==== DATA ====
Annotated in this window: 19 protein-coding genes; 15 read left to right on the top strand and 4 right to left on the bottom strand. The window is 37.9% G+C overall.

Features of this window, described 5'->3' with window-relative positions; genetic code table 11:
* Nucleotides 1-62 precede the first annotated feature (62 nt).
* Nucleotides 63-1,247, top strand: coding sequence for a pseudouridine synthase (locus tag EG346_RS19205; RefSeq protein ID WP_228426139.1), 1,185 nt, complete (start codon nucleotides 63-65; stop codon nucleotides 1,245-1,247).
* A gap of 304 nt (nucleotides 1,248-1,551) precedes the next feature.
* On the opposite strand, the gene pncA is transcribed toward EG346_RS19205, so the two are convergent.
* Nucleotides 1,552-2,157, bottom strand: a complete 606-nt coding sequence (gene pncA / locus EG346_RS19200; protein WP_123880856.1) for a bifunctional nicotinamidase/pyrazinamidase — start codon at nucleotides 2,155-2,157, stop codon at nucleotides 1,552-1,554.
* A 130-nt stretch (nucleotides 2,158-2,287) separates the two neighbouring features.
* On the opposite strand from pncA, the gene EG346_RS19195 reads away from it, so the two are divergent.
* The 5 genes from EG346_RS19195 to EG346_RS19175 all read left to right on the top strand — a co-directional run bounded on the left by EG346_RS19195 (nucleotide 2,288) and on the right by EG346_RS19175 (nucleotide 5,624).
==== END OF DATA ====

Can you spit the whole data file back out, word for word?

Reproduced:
Annotated in this window: 19 protein-coding genes; 15 read left to right on the top strand and 4 right to left on the bottom strand. The window is 37.9% G+C overall.

Features of this window, described 5'->3' with window-relative positions; genetic code table 11:
* Nucleotides 1-62 precede the first annotated feature (62 nt).
* Nucleotides 63-1,247, top strand: coding sequence for a pseudouridine synthase (locus tag EG346_RS19205; RefSeq protein ID WP_228426139.1), 1,185 nt, complete (start codon nucleotides 63-65; stop codon nucleotides 1,245-1,247).
* A gap of 304 nt (nucleotides 1,248-1,551) precedes the next feature.
* On the opposite strand, the gene pncA is transcribed toward EG346_RS19205, so the two are convergent.
* Nucleotides 1,552-2,157, bottom strand: a complete 606-nt coding sequence (gene pncA / locus EG346_RS19200; protein WP_123880856.1) for a bifunctional nicotinamidase/pyrazinamidase — start codon at nucleotides 2,155-2,157, stop codon at nucleotides 1,552-1,554.
* A 130-nt stretch (nucleotides 2,158-2,287) separates the two neighbouring features.
* On the opposite strand from pncA, the gene EG346_RS19195 reads away from it, so the two are divergent.
* The 5 genes from EG346_RS19195 to EG346_RS19175 all read left to right on the top strand — a co-directional run bounded on the left by EG346_RS19195 (nucleotide 2,288) and on the right by EG346_RS19175 (nucleotide 5,624).